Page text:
Wildfires burning fast, trapping many in northern Australia
Nov. 8 (UPI) — More than a dozen wildfires were raging out of control in northern Australia early Saturday morning, forcing widespread evacuations, property destruction and injuries.
Some residents could be trapped in their neighborhoods because nearby roads are blocked by fires. At least two houses have been destroyed and several others were “under threat,” fire officials said. A helicopter helped firefighters turn the tide in at least one of the fires.
Nearly 1,200 firefighters and 70 aircraft have been deployed.
“We can certainly see some of the aerial footage and the vision coming through which is identifying some widespread property damage and destruction right across multiple firegrounds,” New South Wales RFS Commissioner Shane Fitzsimmons said.
He said the country has never had this many fires at an emergency level.
In addition to the dozen fires that are raging an “emergency level,” fire officials said there are more than 50 fires across New South Wales that are burning out of control.
For those trapped in their homes, Fitzsimmons said they need to shelter in place.
“It’s simply too dangerous and too late to leave,” Fitzsimmons said.
At least one school was destroyed. Residents in of Port Macquarie were evacuated, including Maria Doherty, who described the fire as a “skyscraper of flames” coming toward her house.
Firefighters were able to save the 10 houses on the cul de sac and even brought Doherty’s laundry inside.
“Within 30 minutes this great wall of fire just came from the back of our cul da sac and within seconds the trees were catching fire, and the sky was orange and yellow. It was like Armageddon.”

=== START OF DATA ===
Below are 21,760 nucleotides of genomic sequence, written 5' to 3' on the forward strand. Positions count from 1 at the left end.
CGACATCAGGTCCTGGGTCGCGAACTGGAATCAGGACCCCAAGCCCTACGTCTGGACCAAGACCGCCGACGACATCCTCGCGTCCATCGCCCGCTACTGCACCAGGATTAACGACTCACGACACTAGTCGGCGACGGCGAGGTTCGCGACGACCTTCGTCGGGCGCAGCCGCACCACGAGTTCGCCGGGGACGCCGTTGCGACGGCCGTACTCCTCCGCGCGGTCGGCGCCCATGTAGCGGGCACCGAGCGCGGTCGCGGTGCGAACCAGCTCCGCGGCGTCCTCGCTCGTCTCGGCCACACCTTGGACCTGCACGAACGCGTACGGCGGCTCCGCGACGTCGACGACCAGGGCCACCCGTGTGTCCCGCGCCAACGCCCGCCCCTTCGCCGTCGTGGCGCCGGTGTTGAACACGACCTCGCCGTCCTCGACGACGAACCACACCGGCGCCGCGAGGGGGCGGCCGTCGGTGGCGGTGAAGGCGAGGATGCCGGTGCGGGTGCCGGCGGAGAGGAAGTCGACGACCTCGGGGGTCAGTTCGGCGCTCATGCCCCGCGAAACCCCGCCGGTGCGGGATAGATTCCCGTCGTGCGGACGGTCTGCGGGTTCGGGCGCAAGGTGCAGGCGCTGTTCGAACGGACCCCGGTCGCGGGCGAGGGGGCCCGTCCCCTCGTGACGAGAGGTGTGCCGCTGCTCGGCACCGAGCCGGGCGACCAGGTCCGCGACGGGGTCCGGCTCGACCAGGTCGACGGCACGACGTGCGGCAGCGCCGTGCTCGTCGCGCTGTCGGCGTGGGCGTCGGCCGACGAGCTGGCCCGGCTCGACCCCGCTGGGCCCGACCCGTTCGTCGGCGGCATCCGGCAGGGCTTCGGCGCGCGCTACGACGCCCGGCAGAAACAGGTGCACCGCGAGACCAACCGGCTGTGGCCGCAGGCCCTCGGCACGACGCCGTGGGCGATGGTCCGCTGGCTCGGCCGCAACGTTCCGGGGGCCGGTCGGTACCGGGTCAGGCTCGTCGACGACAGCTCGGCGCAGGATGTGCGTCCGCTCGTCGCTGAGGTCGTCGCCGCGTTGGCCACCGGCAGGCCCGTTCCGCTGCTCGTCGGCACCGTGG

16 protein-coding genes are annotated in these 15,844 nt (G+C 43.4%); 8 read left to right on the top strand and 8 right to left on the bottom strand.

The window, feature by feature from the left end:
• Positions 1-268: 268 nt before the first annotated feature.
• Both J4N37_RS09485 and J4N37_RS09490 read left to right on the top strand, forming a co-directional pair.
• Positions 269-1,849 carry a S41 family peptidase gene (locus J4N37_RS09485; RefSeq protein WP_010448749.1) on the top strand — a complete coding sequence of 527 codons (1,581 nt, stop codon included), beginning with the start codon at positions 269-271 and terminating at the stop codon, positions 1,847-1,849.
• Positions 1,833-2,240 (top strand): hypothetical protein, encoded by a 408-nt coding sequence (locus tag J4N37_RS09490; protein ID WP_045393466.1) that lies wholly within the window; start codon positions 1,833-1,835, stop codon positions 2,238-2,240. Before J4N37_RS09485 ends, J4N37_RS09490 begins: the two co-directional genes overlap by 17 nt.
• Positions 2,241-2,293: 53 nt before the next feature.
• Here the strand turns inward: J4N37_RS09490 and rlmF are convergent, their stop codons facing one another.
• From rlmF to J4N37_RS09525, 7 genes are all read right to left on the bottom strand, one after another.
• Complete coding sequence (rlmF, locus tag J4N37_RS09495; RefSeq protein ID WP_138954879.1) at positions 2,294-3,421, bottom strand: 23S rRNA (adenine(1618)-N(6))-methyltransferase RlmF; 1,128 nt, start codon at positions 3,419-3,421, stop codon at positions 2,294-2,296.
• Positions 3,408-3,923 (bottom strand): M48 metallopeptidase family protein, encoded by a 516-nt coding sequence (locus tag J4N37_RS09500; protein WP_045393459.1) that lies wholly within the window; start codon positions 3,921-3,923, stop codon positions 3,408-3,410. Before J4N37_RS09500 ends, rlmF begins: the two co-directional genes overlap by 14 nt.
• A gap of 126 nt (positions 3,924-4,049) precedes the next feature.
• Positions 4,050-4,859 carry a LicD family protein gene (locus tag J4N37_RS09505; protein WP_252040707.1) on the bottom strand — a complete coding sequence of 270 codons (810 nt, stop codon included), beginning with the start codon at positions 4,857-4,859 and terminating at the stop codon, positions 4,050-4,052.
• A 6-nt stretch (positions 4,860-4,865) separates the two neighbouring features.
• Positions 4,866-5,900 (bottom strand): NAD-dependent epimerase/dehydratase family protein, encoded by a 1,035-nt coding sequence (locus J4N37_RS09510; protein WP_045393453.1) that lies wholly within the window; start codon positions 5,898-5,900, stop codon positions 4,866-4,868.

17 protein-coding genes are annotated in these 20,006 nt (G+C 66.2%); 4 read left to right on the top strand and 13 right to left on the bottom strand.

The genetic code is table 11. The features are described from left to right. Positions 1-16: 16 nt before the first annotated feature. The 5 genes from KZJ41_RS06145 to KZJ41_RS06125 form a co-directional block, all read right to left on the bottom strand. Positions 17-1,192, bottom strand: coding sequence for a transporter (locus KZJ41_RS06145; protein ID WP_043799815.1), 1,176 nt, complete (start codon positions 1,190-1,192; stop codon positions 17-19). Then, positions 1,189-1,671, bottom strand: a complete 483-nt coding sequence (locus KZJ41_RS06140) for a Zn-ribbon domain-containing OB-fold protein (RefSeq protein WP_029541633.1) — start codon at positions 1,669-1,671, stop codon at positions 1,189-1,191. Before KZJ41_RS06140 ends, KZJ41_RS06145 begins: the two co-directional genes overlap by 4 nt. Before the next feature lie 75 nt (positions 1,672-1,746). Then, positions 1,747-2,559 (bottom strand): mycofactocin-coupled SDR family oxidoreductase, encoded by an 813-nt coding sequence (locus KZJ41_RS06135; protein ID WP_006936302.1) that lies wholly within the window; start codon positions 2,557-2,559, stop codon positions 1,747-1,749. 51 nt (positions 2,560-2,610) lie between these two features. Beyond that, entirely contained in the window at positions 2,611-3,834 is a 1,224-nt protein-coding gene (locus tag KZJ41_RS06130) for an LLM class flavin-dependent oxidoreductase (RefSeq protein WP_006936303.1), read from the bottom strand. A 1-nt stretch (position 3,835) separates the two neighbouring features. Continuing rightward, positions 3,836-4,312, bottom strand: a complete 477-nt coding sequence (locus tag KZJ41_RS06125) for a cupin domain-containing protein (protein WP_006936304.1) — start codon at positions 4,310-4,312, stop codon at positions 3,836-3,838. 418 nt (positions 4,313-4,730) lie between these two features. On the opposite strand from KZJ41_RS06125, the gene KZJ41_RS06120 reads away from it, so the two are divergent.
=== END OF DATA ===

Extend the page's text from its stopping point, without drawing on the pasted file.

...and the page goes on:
The fire situation was worse Friday when a record 17 fires were going at the same time.
“The temperature has dropped and the humidity has increased, which is good for us,” Fire and Rescue NSW acting Superintendent Nick Andronicos said.
The Pacific Highway is closed in both directions between Taree and Bulahdelah. It’s also shut down between Oxley Highway and Hastings River Drive.
Midcoast Council Mayor David West said he has “never felt a sense of anguish that I do now, the fear for my community.” He called it “unprecedented.”
“I’m looking out my office window and all I see is what I’m assuming people in London saw during the Second World War — it’s a horrible, horrible sight,” West told ABC Australia.
He praised the firefighters, many of whom came from other parts of the state to help.
“These guys and ladies are doing this without any fear,” West said. “They’re laying their lives on the line for us — it’s unbelievable.”
There’s growing concern that the fires could combine if conditions worsen again. The energy produced by the fires is influencing other fires, causing them to spread faster.
“It’s going to be very hot and very dry and very windy,” RFS spokesman Greg Allan said. “We are likely to see conditions subside a little over the weekend, but things to pick up again early next week.”